The only film on this list actually produced in the United States (and one of two in English), the gory comedy “The Revenant” was a most welcome Fantastic Fest surprise. More buddy film than horror, this film mines some huge laughs by exploring the logistical nightmares and ethical quandaries of being undead. Hopefully rights holders Lightning Entertainment will shepherd this to a features-packed Blu-ray release because I personally can’t wait to buy it.
One of two films on this list directed by Yoshihiro Nakamura and based on a novel by Kotaro Isaka (who I suspect is the Japanese Douglas Coupland), “Golden Slumber” could be the single most heartwarming film ever made about the assassination of an elected official. Framed for murder of the Japanese Prime Minister, Masaharu Aoyagi (Masato Sakai) runs from the law as he tries to prove his innocence, being assisted along the way by some friends from his youth and a few colorful strangers including the world’s most adorable serial killer. Aside from borrowing the title, this film also weaves a faithful cover of the Beatles’ song “Golden Slumbers” throughout the film as a thematic centerpiece. It would not surprise me if this produced legal snags when it comes to distribution in English-speaking territories, but regardless “Golden Slumber” is worth the effort.
The Brazilian crime drama “Estômago” tells the truly odd story of a seemingly mentally deficient but phenomenally gifted chef Raimundo Nonato (João Miguel), and his life inside and outside of prison. Miguel’s charming performance carries the film as he keeps the protagonist likable despite some extremely questionable actions. While some of its more lurid plot developments may turn off those with weak stomachs, Marcos Jorge brings style and class to his directorial debut. While I could easily envision someone like Martin Scorsese remaking it, this film is just about perfect as is and deserves a proper release.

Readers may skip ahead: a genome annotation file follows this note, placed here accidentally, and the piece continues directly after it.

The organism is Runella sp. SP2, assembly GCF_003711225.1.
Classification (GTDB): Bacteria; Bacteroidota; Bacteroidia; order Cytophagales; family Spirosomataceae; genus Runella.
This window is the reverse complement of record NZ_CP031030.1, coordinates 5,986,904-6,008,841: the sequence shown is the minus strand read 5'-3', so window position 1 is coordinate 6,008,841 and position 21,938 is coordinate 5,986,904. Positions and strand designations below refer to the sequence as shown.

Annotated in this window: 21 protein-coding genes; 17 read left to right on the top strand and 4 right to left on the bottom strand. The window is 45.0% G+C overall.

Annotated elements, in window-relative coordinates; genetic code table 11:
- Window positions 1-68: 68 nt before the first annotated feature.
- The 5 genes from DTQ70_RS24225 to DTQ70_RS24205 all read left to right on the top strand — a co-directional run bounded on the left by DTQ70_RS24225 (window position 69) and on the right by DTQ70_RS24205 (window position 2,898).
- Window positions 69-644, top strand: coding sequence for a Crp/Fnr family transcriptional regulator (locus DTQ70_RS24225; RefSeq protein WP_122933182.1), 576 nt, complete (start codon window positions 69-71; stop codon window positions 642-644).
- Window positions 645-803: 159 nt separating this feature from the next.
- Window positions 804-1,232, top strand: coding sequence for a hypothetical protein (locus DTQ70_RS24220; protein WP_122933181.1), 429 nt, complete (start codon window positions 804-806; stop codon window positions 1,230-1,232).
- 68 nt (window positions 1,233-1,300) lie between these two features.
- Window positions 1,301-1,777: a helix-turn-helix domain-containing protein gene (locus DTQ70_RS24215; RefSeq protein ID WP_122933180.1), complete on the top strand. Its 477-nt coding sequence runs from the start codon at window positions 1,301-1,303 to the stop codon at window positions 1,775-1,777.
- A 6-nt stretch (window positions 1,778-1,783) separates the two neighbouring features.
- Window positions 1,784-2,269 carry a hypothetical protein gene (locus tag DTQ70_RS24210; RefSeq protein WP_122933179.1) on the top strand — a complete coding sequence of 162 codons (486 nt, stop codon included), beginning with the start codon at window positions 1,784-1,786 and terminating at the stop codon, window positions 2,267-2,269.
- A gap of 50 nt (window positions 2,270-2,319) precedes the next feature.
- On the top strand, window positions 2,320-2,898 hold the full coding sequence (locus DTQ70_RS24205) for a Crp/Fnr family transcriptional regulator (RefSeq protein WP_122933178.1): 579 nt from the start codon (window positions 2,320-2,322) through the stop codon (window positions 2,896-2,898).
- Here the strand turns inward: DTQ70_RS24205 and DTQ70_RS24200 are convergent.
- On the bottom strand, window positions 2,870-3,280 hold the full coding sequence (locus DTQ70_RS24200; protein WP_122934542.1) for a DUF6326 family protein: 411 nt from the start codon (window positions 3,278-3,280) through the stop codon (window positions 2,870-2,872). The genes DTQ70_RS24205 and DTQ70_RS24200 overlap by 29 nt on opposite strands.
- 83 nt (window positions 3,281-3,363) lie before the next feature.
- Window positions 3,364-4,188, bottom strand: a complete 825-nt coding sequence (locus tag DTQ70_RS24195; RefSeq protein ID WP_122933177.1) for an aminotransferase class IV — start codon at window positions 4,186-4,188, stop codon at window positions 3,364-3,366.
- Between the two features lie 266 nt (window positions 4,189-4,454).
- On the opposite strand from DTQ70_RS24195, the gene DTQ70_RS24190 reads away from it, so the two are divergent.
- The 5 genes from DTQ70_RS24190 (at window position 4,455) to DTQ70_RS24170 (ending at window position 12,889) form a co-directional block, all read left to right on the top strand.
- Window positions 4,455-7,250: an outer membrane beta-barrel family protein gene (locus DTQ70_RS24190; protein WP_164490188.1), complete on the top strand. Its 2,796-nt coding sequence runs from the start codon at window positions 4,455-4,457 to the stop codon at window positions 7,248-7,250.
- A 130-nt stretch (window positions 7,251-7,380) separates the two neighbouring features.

Also directed by Yoshihiro Nakamura from a novel by Kotaro Isaka, “Fish Story” similarly takes a much more personal twist on a plot that sounds like it was lifted from Hollywood blockbusters. It’s 2012 and a comet is hurtling towards Earth. Nearly the entire world has accepted that all life on the planet is doomed. So what does that have to do with a Japanese proto-punk band in the early 70s? Surprisingly well paced for a film that jumps between seemingly unrelated events spread across several decades, “Fish Story” is the perfect film for those who suspect Japanese cinema has more to offer than blood showers, anime, and Cannes-friendly emotional dramas.
Of course if blood showers are your thing, you’re probably already familiar with Japanese director Shion Sono, who is perhaps most famous for his 2001 film “Suicide Club.” Sono has really hit a stride recently. Last year saw the appearance of the rather excellent “Cold Fish,” but it’s doubtful he will ever top “Love Exposure,” which may prove to be his magnum opus. While it may be four hours in length with a gonzo plot that involves Catholic priests, upskirt photography, and a sinister cult, this film captures a truly epic, if wholly unorthodox, love story. Don’t let the running time scare you, as the movie is so energetic that it flies by. Despite being a box-office failure in Japan, this film had a surprise (and somewhat DIY) theatrical run at a handful of theaters this summer. Hopefully that will lead to an even more widespread rollout and eventual home-video release. I won’t hold my breath, but if any film on this list deserves the Criterion treatment, it’s this one.